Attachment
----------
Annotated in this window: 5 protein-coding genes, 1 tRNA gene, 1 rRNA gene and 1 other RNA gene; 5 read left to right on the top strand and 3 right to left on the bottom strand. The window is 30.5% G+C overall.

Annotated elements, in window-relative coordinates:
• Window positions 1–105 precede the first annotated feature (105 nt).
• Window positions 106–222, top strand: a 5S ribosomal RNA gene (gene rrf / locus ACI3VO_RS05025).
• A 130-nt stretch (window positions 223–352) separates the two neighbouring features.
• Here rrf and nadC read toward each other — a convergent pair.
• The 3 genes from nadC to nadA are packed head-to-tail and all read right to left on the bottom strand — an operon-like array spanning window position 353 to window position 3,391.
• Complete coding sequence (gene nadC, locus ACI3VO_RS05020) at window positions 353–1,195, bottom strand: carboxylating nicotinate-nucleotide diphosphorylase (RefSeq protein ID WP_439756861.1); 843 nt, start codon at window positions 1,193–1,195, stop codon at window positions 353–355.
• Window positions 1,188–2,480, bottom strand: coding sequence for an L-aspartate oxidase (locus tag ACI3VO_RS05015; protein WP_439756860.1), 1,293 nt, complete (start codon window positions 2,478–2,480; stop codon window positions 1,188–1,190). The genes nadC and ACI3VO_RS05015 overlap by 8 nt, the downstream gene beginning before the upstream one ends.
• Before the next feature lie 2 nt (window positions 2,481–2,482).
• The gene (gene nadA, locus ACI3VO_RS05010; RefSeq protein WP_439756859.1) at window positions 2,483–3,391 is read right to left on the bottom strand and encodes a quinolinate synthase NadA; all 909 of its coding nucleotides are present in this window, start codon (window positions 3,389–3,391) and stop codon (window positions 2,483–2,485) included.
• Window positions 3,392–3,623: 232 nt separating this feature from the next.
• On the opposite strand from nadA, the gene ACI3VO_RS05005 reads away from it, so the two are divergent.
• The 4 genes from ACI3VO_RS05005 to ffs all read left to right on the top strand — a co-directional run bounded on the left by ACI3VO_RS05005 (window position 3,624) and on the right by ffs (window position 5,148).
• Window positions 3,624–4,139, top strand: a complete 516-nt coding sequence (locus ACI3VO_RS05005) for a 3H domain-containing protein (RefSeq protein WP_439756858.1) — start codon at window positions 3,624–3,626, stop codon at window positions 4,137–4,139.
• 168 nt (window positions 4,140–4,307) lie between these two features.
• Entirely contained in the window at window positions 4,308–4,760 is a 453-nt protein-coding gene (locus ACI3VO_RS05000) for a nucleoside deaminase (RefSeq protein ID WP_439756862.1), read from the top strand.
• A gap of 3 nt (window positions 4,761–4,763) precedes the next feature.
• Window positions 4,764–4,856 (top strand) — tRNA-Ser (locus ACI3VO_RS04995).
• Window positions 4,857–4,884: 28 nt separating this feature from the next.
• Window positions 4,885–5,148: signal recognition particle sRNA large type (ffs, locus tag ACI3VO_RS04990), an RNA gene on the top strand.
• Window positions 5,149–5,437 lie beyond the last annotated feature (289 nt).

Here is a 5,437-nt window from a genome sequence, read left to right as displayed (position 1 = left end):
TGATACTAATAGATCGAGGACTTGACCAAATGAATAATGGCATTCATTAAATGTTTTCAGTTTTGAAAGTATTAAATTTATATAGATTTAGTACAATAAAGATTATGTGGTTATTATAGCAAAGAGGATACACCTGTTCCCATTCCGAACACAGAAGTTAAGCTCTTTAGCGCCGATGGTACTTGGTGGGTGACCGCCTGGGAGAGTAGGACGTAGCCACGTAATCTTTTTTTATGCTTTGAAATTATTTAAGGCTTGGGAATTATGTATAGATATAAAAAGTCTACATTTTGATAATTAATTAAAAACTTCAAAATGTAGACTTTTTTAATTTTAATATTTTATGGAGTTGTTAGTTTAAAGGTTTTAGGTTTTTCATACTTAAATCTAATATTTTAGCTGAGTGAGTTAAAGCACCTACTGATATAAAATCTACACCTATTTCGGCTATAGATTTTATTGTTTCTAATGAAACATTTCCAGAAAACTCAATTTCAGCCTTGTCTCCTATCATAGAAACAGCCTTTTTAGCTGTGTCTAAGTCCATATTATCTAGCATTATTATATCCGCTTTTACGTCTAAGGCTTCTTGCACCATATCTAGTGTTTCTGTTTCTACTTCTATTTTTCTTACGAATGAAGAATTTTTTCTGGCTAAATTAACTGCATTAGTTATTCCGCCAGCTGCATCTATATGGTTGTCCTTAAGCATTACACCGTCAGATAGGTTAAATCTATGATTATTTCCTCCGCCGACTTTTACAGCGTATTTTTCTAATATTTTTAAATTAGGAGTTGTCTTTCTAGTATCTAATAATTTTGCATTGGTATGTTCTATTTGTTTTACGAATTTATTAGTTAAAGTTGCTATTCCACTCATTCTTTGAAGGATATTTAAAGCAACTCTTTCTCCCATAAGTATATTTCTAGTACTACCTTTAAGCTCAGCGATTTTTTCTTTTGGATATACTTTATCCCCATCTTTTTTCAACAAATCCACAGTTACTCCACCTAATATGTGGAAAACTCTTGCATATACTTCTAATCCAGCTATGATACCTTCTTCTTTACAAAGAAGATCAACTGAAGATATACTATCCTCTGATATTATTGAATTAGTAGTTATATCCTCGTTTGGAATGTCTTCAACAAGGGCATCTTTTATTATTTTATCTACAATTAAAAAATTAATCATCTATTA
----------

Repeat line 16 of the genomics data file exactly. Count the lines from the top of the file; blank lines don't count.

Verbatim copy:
• 168 nt (window positions 4,140–4,307) lie between these two features.